Speed isn't the primary objective, but to avoid the digital apocalypse by increasing computer literacy. In particular, with the insane British anagram challenge, any entry that obtains the correct answer wins.scruss wrote: ↑Wed Aug 21, 2019 3:25 pmLor' lummy, are youse all still at this? Perl is Fast Enough for me, so I've not given it much more thought, except for:
Here's how that insane word list stacks up by word length:
- it may be quicker to find anagrams of words all the same length, since by definition two words can only be anagrams of each other if they're the same length. Reading and classifying strings by length is a bit slow under the Unix paradigm as we don't have fixed-length records baked into the filesystem. Either way, you only have to hash far fewer words against one another even if you still need a master array for the final output order.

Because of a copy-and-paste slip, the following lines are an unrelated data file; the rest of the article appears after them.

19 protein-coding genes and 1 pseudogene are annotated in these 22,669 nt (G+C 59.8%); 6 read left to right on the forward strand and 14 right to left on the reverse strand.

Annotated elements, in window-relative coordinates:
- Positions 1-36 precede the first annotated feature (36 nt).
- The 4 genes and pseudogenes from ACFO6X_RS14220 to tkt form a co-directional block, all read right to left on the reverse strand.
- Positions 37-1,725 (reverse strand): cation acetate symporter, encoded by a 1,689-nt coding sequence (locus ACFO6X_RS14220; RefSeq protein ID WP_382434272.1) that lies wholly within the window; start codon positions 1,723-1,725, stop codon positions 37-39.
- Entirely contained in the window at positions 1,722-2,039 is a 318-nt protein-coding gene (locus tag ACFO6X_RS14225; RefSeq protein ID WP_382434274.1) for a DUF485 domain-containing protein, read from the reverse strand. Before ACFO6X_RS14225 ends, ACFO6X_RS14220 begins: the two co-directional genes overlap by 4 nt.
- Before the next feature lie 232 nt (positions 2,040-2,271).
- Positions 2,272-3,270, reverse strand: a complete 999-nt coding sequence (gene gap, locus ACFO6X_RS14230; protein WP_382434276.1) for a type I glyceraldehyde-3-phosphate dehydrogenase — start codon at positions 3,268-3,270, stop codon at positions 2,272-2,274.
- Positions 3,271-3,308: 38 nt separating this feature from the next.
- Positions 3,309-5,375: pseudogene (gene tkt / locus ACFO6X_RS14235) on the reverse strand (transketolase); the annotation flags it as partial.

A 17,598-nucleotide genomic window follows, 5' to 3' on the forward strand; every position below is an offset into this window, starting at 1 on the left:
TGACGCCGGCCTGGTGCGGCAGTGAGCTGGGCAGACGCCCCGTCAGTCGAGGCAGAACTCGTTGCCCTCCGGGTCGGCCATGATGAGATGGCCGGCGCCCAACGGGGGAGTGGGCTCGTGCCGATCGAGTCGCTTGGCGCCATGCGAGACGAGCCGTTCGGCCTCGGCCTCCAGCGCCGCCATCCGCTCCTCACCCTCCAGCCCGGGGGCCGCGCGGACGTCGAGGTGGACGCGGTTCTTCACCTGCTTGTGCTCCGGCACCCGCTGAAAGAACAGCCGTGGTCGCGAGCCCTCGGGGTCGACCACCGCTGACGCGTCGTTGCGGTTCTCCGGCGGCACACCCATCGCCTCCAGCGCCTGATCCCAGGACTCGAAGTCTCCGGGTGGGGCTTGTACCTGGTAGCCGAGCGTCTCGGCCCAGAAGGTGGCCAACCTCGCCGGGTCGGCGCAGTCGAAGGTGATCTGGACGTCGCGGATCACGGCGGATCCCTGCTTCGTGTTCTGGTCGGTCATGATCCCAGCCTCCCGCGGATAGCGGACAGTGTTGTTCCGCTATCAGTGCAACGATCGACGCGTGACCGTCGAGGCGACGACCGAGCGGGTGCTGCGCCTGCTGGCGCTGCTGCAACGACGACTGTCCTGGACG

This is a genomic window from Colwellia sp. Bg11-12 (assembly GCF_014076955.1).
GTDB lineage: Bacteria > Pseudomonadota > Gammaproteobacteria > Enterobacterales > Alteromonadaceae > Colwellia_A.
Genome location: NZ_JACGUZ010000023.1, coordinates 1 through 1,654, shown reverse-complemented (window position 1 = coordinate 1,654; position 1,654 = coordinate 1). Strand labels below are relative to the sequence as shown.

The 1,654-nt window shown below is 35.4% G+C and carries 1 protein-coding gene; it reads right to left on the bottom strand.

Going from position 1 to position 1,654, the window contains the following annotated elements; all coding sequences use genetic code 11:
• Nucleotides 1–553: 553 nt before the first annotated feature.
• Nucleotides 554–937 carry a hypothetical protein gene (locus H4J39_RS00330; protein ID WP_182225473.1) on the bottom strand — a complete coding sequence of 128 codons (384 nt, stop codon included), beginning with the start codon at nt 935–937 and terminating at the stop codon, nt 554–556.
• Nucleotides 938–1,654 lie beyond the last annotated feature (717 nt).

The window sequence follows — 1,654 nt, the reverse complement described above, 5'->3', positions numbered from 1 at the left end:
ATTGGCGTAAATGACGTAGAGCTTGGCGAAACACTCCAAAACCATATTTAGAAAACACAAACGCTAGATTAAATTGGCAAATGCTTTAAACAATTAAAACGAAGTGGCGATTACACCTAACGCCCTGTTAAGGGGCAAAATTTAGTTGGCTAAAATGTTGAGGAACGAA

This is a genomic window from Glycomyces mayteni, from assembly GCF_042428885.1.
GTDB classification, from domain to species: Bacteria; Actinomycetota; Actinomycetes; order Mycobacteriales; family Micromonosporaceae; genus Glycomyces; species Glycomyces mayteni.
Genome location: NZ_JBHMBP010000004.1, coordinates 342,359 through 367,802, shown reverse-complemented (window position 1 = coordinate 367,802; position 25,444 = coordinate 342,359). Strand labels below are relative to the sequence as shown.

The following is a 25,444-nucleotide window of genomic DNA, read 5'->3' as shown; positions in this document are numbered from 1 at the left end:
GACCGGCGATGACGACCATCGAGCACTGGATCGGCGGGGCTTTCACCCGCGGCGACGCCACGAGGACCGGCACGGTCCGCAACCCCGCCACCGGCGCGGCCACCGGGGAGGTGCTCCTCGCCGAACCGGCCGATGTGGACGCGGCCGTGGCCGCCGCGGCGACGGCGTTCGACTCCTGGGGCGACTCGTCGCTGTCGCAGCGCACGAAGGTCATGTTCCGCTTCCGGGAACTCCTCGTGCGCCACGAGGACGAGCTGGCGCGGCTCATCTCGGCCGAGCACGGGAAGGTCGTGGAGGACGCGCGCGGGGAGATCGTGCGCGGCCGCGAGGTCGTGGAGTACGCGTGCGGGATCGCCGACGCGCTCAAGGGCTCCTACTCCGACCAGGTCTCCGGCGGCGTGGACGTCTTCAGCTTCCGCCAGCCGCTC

- each of those comparisons of words of the same length might work quite well as separate threads.
Code: Select all
Length Count % of total 1 26 0% 2 240 0% 3 1910 0% 4 7349 2% 5 17257 4% 6 32498 8% 7 46596 11% 8 57535 13% 9 59453 14% 10 54659 13% 11 45499 11% 12 35410 8% 13 25569 6% 14 17592 4% 15 11264 3% 16 6855 2% 17 3939 1% … (longer words aren't significant as there are so few)
I previously found 32-bit hash algorithms that are sufficient if the number of letters in the word were included as a secondary key. As it was easier to use 64-bit hashes, I never posted the code. It's possible using 32-bit hashes would make the existing C code faster when run on a 32-bit architecture; however, I was hesitant to give the zombies any more access to the encabulator.